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2. Negotiations on a Political Solution. We would make another attempt to start the negotiating process by means of a new, fresh approach directly with the parties rather than through either the two- or four-power mechanism. We would propose to Israel and the UAR (Jordan) that indirect negotiations under Jarring’s auspices begin promptly, in accordance with procedures determined by him, on the basis of the following agreed framework: (a) that they both accept the UNSC Resolution of November 1967 in all its parts and will seek to reach agreement on ways of carrying it out; and (b) that the UAR (Jordan) accept the principle of a just and lasting peace with Israel, including recognition on their part of Israel’s right to exist and that Israel accept the principle of withdrawal from occupied territories in accordance with the SC resolution of November 22, 1967.

3. Military Assistance for Israel. Your decision in March to hold in abeyance Israel’s request for additional aircraft was based on the judgment that Israel’s qualitative superiority compensated amply for its numerical inferiority in planes. The direct Soviet involvement in an operational role has injected a new qualitative capacity and a reinforced quantitative capacity on the UAR side.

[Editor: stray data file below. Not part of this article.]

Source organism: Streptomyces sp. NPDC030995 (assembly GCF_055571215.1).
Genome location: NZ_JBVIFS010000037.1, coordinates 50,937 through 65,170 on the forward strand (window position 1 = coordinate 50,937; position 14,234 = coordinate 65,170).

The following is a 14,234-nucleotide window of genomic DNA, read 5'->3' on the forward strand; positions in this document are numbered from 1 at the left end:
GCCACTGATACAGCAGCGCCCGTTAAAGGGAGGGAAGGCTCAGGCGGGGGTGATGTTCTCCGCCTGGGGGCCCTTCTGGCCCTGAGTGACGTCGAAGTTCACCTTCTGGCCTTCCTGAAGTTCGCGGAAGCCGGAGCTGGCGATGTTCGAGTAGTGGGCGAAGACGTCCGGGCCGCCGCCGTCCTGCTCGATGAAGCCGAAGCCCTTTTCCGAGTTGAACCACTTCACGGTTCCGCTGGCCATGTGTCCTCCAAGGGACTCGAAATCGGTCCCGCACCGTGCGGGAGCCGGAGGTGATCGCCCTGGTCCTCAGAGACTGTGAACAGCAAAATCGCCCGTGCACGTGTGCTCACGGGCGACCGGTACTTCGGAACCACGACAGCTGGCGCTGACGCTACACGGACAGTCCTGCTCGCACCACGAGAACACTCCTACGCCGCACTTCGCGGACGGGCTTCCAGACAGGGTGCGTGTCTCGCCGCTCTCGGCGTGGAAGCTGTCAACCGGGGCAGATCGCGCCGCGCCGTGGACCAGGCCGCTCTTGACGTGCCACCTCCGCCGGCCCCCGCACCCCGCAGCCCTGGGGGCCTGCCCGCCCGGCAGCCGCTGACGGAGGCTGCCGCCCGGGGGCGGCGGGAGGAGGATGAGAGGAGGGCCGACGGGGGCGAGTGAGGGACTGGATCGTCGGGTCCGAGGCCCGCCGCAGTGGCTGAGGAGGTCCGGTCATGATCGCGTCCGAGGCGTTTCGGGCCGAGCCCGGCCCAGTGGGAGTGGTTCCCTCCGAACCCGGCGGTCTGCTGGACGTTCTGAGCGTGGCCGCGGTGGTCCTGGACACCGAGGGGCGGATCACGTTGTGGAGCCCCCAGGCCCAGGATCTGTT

Our intelligence evaluations conclude that the new Soviet involvement has affected the military balance, though how much presently and in the future is not entirely clear. As a minimum, the Soviet presence has reduced the Israeli qualitative superiority, which in turn connotes a new Arab-Soviet ability to exhaust the Israelis through attrition. More importantly, the Soviet presence probably has rendered Israel’s preferred strategy of preemptive attacks too costly to be tolerable. If the present standoff is maintained (i.e., Israel staying away from UAR rear areas and the Soviets keeping out of the Canal combat zone), the result will be to restrict Israel’s freedom of action in the air without, however, losing its air superiority over the Suez sector. If the Soviets decide to challenge the Israelis in the Suez sector, Israel’s air power would be quickly worn down. Our intelligence prediction is that Israel, faced with prolonged attrition, would be forced either to abandon the Canal line or attempt major preemptive strikes.

In short, the intelligence evaluations indicate that the weight of the Soviet presence has already reduced the material and psychological advantages previously enjoyed by the Israelis. Fundamentally, the Arab-Israeli military balance now depends on Soviet actions and decisions which have already created a situation in which Israel’s air superiority could be rapidly neutralized.